In addition, there is even less scientific evidence for some supplements within elite football. In this context, the UEFA’s panel of experts (in which the responsible for the nutrition department at FC Barcelona, Dr Antonia Lizarraga, together with other coaches, scientists, doctors, nutritionists and professionals in sports have taken part), they’ve developed a consensus published in the prestigious British Journal of Sport Medicine stating that some supplements may have more substantial evidence supporting its use for football players.4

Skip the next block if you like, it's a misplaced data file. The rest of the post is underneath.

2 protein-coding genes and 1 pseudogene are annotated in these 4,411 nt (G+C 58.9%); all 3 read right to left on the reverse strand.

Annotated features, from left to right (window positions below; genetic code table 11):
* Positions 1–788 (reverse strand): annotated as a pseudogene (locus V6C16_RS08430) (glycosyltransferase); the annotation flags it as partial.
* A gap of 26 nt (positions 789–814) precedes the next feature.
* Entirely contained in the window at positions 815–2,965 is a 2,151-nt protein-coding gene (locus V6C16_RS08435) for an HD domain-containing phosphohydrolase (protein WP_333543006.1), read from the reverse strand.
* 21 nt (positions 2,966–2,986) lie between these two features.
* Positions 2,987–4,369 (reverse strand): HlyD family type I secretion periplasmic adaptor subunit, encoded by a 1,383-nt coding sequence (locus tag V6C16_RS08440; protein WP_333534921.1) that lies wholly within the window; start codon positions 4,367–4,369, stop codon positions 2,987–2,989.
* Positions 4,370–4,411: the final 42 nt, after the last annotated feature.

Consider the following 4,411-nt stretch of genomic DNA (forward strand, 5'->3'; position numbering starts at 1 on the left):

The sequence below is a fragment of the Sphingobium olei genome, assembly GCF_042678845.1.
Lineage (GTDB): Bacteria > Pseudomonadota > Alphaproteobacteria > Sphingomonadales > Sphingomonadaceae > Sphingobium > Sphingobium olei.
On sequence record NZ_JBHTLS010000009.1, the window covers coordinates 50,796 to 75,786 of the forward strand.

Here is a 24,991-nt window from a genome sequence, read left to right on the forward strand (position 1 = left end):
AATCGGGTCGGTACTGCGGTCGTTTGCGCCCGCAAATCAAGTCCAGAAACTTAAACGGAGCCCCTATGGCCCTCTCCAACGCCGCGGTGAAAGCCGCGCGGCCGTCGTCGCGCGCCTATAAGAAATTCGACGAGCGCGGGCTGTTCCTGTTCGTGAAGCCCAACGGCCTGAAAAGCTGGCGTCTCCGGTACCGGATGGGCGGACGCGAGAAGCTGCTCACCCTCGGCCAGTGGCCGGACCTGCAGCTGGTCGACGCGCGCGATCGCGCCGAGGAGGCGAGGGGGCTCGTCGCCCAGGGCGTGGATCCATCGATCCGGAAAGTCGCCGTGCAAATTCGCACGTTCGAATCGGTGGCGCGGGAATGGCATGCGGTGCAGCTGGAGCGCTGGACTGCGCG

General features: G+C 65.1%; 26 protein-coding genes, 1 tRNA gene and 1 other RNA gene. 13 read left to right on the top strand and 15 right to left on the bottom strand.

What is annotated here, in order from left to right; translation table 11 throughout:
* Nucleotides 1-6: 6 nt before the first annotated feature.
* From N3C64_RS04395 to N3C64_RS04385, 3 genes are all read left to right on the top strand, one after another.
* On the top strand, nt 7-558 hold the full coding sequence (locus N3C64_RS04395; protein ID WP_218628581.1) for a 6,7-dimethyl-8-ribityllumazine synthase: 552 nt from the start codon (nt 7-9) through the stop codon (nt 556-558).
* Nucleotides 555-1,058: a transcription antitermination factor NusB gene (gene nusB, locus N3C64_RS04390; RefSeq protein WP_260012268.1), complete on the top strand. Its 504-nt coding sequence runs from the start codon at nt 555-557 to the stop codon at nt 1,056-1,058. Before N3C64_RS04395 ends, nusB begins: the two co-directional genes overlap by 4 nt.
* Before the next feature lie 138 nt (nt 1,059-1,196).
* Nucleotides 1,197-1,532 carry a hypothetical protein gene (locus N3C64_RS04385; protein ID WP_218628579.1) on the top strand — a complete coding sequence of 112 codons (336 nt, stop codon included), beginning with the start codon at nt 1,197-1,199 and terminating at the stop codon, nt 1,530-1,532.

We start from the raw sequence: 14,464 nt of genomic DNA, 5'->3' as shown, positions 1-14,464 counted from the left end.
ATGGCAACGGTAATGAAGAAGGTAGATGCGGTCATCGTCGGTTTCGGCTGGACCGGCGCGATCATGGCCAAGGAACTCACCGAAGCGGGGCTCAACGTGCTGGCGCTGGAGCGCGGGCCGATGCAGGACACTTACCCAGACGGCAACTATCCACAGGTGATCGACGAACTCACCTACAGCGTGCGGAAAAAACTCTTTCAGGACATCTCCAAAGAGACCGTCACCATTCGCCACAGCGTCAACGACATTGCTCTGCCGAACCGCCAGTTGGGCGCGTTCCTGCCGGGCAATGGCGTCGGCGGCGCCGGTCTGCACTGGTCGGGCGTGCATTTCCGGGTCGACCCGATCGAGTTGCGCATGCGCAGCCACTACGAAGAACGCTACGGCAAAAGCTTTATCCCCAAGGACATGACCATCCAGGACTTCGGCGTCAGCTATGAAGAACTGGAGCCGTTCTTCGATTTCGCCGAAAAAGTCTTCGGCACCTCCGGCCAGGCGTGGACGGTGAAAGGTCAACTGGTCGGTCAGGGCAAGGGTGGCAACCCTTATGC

As the authors suggest, athletes should prioritise food over supplements which are taken with the only aim of accomplishing specific objectives regarding health or performance. In this sense, there are some supplements that can be recommended in certain occasions and that have the scientific evidence confirming its use, which is also summarised by the International Olympic Committee consensus on this topic (see Table 1 for a summary of the dietary supplements that can be advisable to take for football players in case they are not capable of meeting the requirements when following a daily diet).5 For example, in some occasions, football players can have certain micronutrient deficiencies such as vitamin D, calcium and iron. In these situations, supplementing with these micronutrients which are safe for health can be convenient—unless doses are administered chronically or in great amounts, as is the case with Iron6—although it is ideal to using a renowned and reliable brand and receiving therapeutic doses during the shortest possible period of time.